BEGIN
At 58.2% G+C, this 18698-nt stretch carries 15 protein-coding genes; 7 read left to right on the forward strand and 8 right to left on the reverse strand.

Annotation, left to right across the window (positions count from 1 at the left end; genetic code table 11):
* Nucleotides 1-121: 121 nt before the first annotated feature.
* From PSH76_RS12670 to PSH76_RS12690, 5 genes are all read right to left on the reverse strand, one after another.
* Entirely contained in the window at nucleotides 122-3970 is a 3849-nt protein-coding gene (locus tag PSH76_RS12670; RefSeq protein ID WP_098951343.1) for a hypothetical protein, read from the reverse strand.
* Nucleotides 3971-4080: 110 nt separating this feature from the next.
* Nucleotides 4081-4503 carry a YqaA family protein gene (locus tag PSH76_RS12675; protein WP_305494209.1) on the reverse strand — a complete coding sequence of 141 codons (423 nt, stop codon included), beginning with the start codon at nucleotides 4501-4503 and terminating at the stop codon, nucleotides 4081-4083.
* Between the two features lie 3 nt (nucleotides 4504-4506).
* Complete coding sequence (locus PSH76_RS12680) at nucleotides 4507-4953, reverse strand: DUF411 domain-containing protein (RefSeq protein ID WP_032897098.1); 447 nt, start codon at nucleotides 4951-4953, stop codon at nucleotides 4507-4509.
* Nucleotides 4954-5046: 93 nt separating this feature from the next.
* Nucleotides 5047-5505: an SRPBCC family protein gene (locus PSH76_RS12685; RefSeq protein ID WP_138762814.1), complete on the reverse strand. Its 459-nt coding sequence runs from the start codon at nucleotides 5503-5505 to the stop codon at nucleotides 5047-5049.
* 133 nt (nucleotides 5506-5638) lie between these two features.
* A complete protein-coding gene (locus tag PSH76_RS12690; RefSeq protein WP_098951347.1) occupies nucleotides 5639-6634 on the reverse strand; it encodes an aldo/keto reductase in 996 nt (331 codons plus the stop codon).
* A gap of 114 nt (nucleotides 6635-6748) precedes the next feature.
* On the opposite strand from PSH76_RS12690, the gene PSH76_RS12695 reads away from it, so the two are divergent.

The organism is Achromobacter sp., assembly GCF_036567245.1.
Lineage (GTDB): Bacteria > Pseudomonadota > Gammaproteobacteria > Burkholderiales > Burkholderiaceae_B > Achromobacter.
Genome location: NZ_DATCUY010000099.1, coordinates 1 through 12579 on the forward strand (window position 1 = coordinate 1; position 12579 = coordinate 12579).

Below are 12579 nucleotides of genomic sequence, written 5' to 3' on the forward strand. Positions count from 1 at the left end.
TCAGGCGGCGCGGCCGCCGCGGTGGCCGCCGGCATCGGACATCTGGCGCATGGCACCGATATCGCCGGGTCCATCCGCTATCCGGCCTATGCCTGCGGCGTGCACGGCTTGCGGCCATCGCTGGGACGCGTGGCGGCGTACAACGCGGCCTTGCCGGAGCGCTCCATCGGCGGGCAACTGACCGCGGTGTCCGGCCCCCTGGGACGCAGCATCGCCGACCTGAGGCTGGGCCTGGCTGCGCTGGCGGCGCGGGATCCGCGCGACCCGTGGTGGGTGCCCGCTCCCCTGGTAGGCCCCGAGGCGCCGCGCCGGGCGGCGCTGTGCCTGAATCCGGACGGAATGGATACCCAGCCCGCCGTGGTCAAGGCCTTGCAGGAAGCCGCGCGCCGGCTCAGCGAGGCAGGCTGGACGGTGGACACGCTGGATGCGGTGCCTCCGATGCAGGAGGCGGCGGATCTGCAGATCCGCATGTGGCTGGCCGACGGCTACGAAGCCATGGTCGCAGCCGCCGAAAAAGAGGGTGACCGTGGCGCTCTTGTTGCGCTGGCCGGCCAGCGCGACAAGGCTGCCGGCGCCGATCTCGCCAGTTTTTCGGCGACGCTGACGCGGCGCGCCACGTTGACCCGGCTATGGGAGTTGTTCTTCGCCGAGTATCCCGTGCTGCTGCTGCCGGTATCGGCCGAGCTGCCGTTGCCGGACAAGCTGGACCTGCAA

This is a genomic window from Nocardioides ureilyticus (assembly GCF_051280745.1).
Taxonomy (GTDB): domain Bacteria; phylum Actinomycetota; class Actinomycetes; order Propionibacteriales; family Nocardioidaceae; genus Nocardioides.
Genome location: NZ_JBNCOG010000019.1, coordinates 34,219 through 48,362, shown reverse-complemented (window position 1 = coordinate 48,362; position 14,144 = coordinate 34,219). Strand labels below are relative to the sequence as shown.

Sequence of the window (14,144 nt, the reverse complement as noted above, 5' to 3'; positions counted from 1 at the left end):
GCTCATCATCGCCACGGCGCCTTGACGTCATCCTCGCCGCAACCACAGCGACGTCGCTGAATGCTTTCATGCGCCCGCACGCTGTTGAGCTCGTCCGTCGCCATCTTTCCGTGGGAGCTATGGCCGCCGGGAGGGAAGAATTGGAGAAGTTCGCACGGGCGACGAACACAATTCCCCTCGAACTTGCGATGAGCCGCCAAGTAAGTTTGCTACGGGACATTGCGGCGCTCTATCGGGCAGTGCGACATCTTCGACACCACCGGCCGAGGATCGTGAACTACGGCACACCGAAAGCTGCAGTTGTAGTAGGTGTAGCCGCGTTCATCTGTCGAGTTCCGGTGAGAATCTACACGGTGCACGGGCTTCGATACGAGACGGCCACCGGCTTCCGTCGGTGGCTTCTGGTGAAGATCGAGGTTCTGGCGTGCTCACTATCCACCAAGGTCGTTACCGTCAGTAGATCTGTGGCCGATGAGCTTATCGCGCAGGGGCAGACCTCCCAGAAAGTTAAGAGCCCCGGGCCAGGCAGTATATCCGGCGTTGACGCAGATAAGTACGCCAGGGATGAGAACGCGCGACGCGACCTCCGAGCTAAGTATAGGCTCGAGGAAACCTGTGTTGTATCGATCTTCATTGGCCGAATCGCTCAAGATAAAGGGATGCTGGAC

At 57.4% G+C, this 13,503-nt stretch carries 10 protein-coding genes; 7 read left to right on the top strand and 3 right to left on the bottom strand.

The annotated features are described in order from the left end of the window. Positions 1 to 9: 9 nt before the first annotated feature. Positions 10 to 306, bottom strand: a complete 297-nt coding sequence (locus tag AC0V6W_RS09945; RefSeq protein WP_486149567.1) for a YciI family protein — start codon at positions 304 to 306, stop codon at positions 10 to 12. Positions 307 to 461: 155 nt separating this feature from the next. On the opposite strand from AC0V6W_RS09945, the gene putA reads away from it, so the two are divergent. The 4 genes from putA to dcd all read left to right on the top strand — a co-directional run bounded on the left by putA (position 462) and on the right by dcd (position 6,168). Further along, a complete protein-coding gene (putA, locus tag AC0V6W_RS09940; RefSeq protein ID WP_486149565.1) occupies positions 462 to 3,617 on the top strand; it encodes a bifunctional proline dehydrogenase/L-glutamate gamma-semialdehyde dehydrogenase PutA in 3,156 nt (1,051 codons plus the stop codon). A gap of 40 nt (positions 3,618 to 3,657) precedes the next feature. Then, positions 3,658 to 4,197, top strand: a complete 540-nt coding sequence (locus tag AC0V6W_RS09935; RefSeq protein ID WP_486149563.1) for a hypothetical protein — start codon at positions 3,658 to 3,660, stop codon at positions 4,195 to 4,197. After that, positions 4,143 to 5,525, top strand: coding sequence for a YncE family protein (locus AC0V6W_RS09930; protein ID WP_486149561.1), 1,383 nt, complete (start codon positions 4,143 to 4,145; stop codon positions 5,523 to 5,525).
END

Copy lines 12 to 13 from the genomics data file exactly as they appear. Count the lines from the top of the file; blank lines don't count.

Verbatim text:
* 133 nt (nucleotides 5506-5638) lie between these two features.
* A complete protein-coding gene (locus tag PSH76_RS12690; RefSeq protein WP_098951347.1) occupies nucleotides 5639-6634 on the reverse strand; it encodes an aldo/keto reductase in 996 nt (331 codons plus the stop codon).